But Where Do You Get Your Protein? A Vegan Runner Answers

I don’t work at a juice bar.

I am rarely in down-dog pose.

My name doesn’t include an astral object.

And I most definitely don’t look pale and scrawny.

These are just a few of the traditional images people have about vegans. Nope. This vegan looks like this.

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The fact that I’m also a first degree black belt in taekwondo, have run several half marathons and marathons, and just recently qualified for the Boston Marathon further breaks these stereotypes.

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More and more vegans are coming in all shapes and sizes, including a burgeoning group of vegan athletes. Super ultra-athlete Rich Roll, whose book “Finding Ultra” was a huge inspiration, made a loud statement for moving to a plant-based diet after being named one of the 25 fittest guys in the world in 2009 by Men’s Fitness magazine. But veganism isn’t just for endurance athletes. Uber muscular vegans, like former NFL defensive lineman David Carter and bodybuilder Torre Washington are further smashing the weak vegan stereotype. While the number of vegan athletes is growing, due to the misconceptions mentioned above, I found myself wary about committing to a plant-based diet, and my journey to veganism has for sure been a circuitous one.

Since the early ‘90s, I have had meatless tendencies, and as the years progressed, I became more knowledgeable about vegetarianism (abstaining from animal flesh) and veganism (abstaining from all animal products, including eggs and dairy).  In addition to the health advantages of a vegan diet, I learned about the environmental benefits and, of course, the tragedy of factory farming. Since 2007, I have primarily been on a vegan diet, meaning I cheated with non-vegan options for dessert and pizza, as well when traveling. Because Paris, OK? However, while 80% vegan or “veganish” was a strong statement for veganism, it wasn’t until last March that I made the full commitment, and I haven’t looked back.

In my nine-year journey to transitioning from an 80% vegan athlete to finally a 100% vegan athlete last March, I had a meandering route. The reasons for my stop-start dance with veganism were based on concerns that perhaps some athletes contemplating a switch to a plant-based diet might be struggling with. Hopefully my experience can help. Here were some discomforts I had to work my way through:

  1. But where will I get my protein? At first, my diet relied on fake meats because I was fearful that I would die from lack of protein. Now I rarely eat faux chicken or the like. Turns out beans, peas, kale, spinach, etc. and ad infinitum all contain protein. Also, you don’t need as much protein as you’ve been told you need.
  2. Not feeling full. This was weird. Being raised a meat-and-potatoes girl, it was uncomfortable not feeling stuffed after a meal. You know what? You learn to love this lightness. In fact, that is primarily why I found myself gravitating towards a vegan diet as a marathoner; I hated feeling weighed down by meat in my body.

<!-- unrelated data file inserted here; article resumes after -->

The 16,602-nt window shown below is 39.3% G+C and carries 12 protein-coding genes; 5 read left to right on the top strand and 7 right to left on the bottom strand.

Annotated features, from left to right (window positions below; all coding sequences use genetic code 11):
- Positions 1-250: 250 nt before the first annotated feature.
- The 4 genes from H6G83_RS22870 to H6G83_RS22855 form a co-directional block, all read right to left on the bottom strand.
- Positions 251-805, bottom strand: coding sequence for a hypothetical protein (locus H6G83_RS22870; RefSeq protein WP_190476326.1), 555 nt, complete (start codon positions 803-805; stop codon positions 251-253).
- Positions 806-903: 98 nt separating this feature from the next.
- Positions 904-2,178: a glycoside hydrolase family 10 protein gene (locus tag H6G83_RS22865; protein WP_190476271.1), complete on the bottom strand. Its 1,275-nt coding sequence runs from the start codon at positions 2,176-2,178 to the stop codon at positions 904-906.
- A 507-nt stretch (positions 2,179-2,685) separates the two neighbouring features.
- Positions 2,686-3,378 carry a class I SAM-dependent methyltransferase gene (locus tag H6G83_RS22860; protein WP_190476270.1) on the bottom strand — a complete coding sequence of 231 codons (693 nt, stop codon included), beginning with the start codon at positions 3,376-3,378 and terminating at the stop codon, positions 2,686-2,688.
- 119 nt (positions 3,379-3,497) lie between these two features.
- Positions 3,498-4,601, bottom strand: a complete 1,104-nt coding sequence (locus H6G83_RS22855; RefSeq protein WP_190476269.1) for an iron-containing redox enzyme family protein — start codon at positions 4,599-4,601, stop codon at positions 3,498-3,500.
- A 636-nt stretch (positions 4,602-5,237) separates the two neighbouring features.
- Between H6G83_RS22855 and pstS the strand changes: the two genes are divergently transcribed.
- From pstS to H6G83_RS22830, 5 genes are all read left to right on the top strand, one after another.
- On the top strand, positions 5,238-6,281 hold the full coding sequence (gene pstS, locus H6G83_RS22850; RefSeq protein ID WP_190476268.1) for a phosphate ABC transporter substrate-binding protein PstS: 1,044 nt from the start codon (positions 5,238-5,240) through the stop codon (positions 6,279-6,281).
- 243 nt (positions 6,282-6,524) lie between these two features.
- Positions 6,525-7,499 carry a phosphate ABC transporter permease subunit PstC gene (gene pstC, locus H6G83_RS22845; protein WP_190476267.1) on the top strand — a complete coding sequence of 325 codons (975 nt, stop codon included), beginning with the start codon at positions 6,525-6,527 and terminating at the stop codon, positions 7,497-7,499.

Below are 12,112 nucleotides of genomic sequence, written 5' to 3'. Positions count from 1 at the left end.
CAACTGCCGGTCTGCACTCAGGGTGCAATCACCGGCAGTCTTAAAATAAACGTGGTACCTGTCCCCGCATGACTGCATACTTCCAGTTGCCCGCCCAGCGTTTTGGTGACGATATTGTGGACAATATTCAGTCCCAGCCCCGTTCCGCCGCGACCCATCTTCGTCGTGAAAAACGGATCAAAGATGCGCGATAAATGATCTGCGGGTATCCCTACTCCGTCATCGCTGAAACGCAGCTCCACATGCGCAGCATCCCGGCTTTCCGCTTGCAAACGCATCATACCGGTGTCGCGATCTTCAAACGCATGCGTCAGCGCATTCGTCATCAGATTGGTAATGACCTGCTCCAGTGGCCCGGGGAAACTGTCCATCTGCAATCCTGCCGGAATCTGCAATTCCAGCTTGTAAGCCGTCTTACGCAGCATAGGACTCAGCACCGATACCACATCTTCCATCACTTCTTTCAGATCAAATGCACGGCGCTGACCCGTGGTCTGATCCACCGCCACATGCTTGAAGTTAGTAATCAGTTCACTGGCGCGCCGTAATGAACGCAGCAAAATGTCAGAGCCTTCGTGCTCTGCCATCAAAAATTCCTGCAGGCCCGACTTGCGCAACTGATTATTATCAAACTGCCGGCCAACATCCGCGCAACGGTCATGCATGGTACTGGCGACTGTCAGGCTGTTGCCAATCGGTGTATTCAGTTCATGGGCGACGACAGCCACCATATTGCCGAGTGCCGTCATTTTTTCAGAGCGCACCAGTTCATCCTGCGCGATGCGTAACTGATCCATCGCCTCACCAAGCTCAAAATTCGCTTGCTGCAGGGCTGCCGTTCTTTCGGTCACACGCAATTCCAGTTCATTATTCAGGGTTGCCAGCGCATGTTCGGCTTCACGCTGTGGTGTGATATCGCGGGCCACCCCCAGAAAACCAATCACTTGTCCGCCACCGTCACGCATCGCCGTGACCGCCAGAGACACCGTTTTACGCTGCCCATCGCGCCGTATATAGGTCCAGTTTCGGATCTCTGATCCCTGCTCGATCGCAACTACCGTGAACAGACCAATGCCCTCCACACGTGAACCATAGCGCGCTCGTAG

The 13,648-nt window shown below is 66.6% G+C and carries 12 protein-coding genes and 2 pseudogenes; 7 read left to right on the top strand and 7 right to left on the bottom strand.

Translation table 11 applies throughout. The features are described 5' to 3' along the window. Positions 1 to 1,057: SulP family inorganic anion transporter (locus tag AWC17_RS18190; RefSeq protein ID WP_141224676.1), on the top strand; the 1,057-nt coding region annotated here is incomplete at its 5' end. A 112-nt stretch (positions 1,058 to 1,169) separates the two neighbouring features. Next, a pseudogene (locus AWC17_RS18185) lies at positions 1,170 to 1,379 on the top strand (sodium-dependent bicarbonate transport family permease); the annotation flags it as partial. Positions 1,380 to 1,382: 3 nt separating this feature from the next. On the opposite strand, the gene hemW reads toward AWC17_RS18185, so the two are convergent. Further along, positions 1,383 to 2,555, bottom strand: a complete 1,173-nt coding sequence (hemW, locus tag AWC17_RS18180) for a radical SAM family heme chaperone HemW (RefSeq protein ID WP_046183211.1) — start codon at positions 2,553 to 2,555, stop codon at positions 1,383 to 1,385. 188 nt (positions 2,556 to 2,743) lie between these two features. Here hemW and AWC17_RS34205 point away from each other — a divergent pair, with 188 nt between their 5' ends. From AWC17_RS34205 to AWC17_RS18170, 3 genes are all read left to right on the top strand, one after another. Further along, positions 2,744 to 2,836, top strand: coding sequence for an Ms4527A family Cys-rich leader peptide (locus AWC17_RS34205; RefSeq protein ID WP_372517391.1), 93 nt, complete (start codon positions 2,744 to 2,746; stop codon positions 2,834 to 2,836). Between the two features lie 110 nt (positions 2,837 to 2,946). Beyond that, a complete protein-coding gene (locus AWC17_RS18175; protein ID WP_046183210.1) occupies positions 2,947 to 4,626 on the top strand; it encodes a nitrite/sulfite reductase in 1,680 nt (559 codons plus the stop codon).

3. Not getting enough iron. My previous bloodwork has intermittently indicated that I’m borderline anemic, meaning that I have to be diligent with getting enough iron. People traditionally associate iron with meat, but I use one iron supplement and eat a lot of beets. This seems to take care of that.

In exchange for giving up animal protein, I have increased energy and decreased recovery time. Decreased recovery time means I can train more, which means more athletic gains and faster race times. In fact, after becoming 100% vegan in March 2016, I PRd both of my half marathons, taking a full 6:30 plus off my former PR from 2012. I then smashed my marathon time by 33 minutes and qualified for the Boston Marathon after four years of trying. Now, in full disclosure, I also added a trainer and speedwork to my training last year which was instrumental; however, all of the workouts were fueled by plants. At the very least, being vegan was not a detriment to the demands my trainer put on my body. However, more accurately, being plant-based allowed me to take on and thrive under the increased pressure and elevated workouts he put me through.

 

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I like specifics, so this is what a typical eating day looks like for me:

Breakfast: Beet, banana, blueberry, coconut water, and almond milk smoothie.

Lunch: Salad with kale, red chard, arugula, spinach, mixed greens, beets, edamame, carrots, avocado, tofu, and dressing with omega 3s.

Dinner: Brown rice, tofu or mushrooms, two types of veggies, and some fat to fill me up.

Snack: Peanut butter balls made with oatmeal and protein powder.

I never worry about my protein intake. And, when someone inevitably poses the question that is the title of this post, here is an answer that I heard another vegan athlete say. Actually, it’s a question in response to their question: “Well, where do you get your protein?” See, cows and chickens don’t eat animal protein either. So if plants and seeds are a good enough protein source for the protein that you’re eating, then…